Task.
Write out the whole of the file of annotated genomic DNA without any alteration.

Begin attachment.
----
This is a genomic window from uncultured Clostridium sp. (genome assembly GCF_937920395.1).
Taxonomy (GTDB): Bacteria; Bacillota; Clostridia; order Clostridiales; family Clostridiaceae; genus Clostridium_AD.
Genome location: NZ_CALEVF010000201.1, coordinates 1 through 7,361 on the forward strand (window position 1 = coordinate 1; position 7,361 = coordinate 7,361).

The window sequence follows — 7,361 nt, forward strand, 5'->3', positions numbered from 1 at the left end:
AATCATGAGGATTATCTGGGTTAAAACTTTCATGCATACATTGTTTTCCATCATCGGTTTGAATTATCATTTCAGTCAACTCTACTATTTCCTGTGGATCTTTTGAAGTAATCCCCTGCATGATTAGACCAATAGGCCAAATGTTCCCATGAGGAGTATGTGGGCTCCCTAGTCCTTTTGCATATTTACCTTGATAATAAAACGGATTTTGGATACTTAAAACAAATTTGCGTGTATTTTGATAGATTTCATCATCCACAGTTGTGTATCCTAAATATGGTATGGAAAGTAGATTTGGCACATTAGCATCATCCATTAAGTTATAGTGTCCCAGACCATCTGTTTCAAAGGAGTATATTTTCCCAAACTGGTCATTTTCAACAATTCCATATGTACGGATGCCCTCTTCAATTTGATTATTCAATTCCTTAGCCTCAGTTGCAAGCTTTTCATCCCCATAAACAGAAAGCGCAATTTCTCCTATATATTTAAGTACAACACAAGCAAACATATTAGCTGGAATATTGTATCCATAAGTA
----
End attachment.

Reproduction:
This is a genomic window from uncultured Clostridium sp. (genome assembly GCF_937920395.1).
Taxonomy (GTDB): Bacteria; Bacillota; Clostridia; order Clostridiales; family Clostridiaceae; genus Clostridium_AD.
Genome location: NZ_CALEVF010000201.1, coordinates 1 through 7,361 on the forward strand (window position 1 = coordinate 1; position 7,361 = coordinate 7,361).

The window sequence follows — 7,361 nt, forward strand, 5'->3', positions numbered from 1 at the left end:
AATCATGAGGATTATCTGGGTTAAAACTTTCATGCATACATTGTTTTCCATCATCGGTTTGAATTATCATTTCAGTCAACTCTACTATTTCCTGTGGATCTTTTGAAGTAATCCCCTGCATGATTAGACCAATAGGCCAAATGTTCCCATGAGGAGTATGTGGGCTCCCTAGTCCTTTTGCATATTTACCTTGATAATAAAACGGATTTTGGATACTTAAAACAAATTTGCGTGTATTTTGATAGATTTCATCATCCACAGTTGTGTATCCTAAATATGGTATGGAAAGTAGATTTGGCACATTAGCATCATCCATTAAGTTATAGTGTCCCAGACCATCTGTTTCAAAGGAGTATATTTTCCCAAACTGGTCATTTTCAACAATTCCATATGTACGGATGCCCTCTTCAATTTGATTATTCAATTCCTTAGCCTCAGTTGCAAGCTTTTCATCCCCATAAACAGAAAGCGCAATTTCTCCTATATATTTAAGTACAACACAAGCAAACATATTAGCTGGAATATTGTATCCATAAGTA